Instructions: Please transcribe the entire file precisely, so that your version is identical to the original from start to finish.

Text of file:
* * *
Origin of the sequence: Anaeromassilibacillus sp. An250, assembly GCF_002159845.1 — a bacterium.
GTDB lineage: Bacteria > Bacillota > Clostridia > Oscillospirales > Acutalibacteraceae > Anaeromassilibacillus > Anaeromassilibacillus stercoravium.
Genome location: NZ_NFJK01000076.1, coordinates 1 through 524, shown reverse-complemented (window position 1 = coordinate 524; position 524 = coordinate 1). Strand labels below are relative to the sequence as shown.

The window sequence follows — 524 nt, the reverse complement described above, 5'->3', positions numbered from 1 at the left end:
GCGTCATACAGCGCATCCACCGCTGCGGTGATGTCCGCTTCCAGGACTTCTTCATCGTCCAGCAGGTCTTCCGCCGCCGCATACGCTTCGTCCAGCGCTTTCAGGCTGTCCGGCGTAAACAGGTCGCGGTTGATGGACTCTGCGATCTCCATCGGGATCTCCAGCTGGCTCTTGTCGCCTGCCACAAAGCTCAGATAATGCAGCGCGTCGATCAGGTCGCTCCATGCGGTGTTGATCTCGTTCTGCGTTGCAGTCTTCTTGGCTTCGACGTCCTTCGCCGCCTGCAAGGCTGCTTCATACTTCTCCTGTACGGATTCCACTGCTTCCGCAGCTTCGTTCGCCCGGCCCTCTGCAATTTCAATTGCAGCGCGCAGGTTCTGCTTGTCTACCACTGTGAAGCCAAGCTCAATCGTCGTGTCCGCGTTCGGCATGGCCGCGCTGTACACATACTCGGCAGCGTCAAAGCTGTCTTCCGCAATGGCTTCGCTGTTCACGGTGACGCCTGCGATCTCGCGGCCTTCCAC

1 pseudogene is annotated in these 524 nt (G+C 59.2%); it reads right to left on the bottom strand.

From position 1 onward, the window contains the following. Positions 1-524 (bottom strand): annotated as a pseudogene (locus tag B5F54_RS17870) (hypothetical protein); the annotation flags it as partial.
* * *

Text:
Origin of the sequence: Anaeromassilibacillus sp. An250, assembly GCF_002159845.1 — a bacterium.
GTDB lineage: Bacteria > Bacillota > Clostridia > Oscillospirales > Acutalibacteraceae > Anaeromassilibacillus > Anaeromassilibacillus stercoravium.
Genome location: NZ_NFJK01000076.1, coordinates 1 through 524, shown reverse-complemented (window position 1 = coordinate 524; position 524 = coordinate 1). Strand labels below are relative to the sequence as shown.

The window sequence follows — 524 nt, the reverse complement described above, 5'->3', positions numbered from 1 at the left end:
GCGTCATACAGCGCATCCACCGCTGCGGTGATGTCCGCTTCCAGGACTTCTTCATCGTCCAGCAGGTCTTCCGCCGCCGCATACGCTTCGTCCAGCGCTTTCAGGCTGTCCGGCGTAAACAGGTCGCGGTTGATGGACTCTGCGATCTCCATCGGGATCTCCAGCTGGCTCTTGTCGCCTGCCACAAAGCTCAGATAATGCAGCGCGTCGATCAGGTCGCTCCATGCGGTGTTGATCTCGTTCTGCGTTGCAGTCTTCTTGGCTTCGACGTCCTTCGCCGCCTGCAAGGCTGCTTCATACTTCTCCTGTACGGATTCCACTGCTTCCGCAGCTTCGTTCGCCCGGCCCTCTGCAATTTCAATTGCAGCGCGCAGGTTCTGCTTGTCTACCACTGTGAAGCCAAGCTCAATCGTCGTGTCCGCGTTCGGCATGGCCGCGCTGTACACATACTCGGCAGCGTCAAAGCTGTCTTCCGCAATGGCTTCGCTGTTCACGGTGACGCCTGCGATCTCGCGGCCTTCCAC

1 pseudogene is annotated in these 524 nt (G+C 59.2%); it reads right to left on the bottom strand.

From position 1 onward, the window contains the following. Positions 1-524 (bottom strand): annotated as a pseudogene (locus tag B5F54_RS17870) (hypothetical protein); the annotation flags it as partial.